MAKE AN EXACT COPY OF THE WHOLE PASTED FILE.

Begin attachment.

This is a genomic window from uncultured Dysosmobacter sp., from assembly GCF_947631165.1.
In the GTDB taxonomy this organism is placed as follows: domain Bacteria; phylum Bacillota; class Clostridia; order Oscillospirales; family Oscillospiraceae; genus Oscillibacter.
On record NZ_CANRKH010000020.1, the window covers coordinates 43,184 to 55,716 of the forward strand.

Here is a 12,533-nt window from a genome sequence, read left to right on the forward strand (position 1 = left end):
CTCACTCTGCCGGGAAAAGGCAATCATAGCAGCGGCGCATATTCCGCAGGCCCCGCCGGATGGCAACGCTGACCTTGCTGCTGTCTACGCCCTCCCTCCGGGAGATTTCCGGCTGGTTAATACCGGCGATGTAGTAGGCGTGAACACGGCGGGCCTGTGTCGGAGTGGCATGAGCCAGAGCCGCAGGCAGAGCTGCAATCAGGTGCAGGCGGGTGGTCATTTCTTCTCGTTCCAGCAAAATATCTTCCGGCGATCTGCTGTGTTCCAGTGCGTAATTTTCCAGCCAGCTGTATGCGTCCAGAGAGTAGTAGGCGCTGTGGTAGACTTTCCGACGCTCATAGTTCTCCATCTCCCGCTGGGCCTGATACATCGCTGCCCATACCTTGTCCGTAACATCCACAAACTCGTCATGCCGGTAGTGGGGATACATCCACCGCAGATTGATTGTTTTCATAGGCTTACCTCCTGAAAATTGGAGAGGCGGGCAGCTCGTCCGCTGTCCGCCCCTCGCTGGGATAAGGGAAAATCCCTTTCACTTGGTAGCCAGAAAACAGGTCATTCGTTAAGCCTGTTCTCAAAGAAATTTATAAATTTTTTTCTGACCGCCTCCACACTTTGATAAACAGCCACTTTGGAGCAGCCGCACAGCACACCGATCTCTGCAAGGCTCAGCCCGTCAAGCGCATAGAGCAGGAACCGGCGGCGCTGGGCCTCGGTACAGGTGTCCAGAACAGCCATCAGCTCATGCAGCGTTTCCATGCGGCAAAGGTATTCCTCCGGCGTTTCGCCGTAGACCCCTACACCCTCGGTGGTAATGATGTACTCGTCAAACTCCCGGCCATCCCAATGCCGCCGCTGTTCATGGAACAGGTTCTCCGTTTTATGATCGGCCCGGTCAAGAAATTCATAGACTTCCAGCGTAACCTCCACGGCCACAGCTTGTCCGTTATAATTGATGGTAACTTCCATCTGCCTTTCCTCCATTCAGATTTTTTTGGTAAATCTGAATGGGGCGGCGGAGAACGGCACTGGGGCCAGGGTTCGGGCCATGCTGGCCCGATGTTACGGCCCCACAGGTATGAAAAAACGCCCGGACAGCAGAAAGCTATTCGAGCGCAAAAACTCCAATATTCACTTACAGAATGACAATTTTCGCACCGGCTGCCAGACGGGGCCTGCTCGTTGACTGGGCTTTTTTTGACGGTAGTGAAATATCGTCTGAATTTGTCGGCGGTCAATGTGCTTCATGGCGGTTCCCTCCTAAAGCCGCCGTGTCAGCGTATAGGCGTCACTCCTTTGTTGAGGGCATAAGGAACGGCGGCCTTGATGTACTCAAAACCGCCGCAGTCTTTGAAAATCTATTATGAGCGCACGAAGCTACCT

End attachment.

This is a genomic window from uncultured Dysosmobacter sp., from assembly GCF_947631165.1.
In the GTDB taxonomy this organism is placed as follows: domain Bacteria; phylum Bacillota; class Clostridia; order Oscillospirales; family Oscillospiraceae; genus Oscillibacter.
On record NZ_CANRKH010000020.1, the window covers coordinates 43,184 to 55,716 of the forward strand.

Here is a 12,533-nt window from a genome sequence, read left to right on the forward strand (position 1 = left end):
CTCACTCTGCCGGGAAAAGGCAATCATAGCAGCGGCGCATATTCCGCAGGCCCCGCCGGATGGCAACGCTGACCTTGCTGCTGTCTACGCCCTCCCTCCGGGAGATTTCCGGCTGGTTAATACCGGCGATGTAGTAGGCGTGAACACGGCGGGCCTGTGTCGGAGTGGCATGAGCCAGAGCCGCAGGCAGAGCTGCAATCAGGTGCAGGCGGGTGGTCATTTCTTCTCGTTCCAGCAAAATATCTTCCGGCGATCTGCTGTGTTCCAGTGCGTAATTTTCCAGCCAGCTGTATGCGTCCAGAGAGTAGTAGGCGCTGTGGTAGACTTTCCGACGCTCATAGTTCTCCATCTCCCGCTGGGCCTGATACATCGCTGCCCATACCTTGTCCGTAACATCCACAAACTCGTCATGCCGGTAGTGGGGATACATCCACCGCAGATTGATTGTTTTCATAGGCTTACCTCCTGAAAATTGGAGAGGCGGGCAGCTCGTCCGCTGTCCGCCCCTCGCTGGGATAAGGGAAAATCCCTTTCACTTGGTAGCCAGAAAACAGGTCATTCGTTAAGCCTGTTCTCAAAGAAATTTATAAATTTTTTTCTGACCGCCTCCACACTTTGATAAACAGCCACTTTGGAGCAGCCGCACAGCACACCGATCTCTGCAAGGCTCAGCCCGTCAAGCGCATAGAGCAGGAACCGGCGGCGCTGGGCCTCGGTACAGGTGTCCAGAACAGCCATCAGCTCATGCAGCGTTTCCATGCGGCAAAGGTATTCCTCCGGCGTTTCGCCGTAGACCCCTACACCCTCGGTGGTAATGATGTACTCGTCAAACTCCCGGCCATCCCAATGCCGCCGCTGTTCATGGAACAGGTTCTCCGTTTTATGATCGGCCCGGTCAAGAAATTCATAGACTTCCAGCGTAACCTCCACGGCCACAGCTTGTCCGTTATAATTGATGGTAACTTCCATCTGCCTTTCCTCCATTCAGATTTTTTTGGTAAATCTGAATGGGGCGGCGGAGAACGGCACTGGGGCCAGGGTTCGGGCCATGCTGGCCCGATGTTACGGCCCCACAGGTATGAAAAAACGCCCGGACAGCAGAAAGCTATTCGAGCGCAAAAACTCCAATATTCACTTACAGAATGACAATTTTCGCACCGGCTGCCAGACGGGGCCTGCTCGTTGACTGGGCTTTTTTTGACGGTAGTGAAATATCGTCTGAATTTGTCGGCGGTCAATGTGCTTCATGGCGGTTCCCTCCTAAAGCCGCCGTGTCAGCGTATAGGCGTCACTCCTTTGTTGAGGGCATAAGGAACGGCGGCCTTGATGTACTCAAAACCGCCGCAGTCTTTGAAAATCTATTATGAGCGCACGAAGCTACCT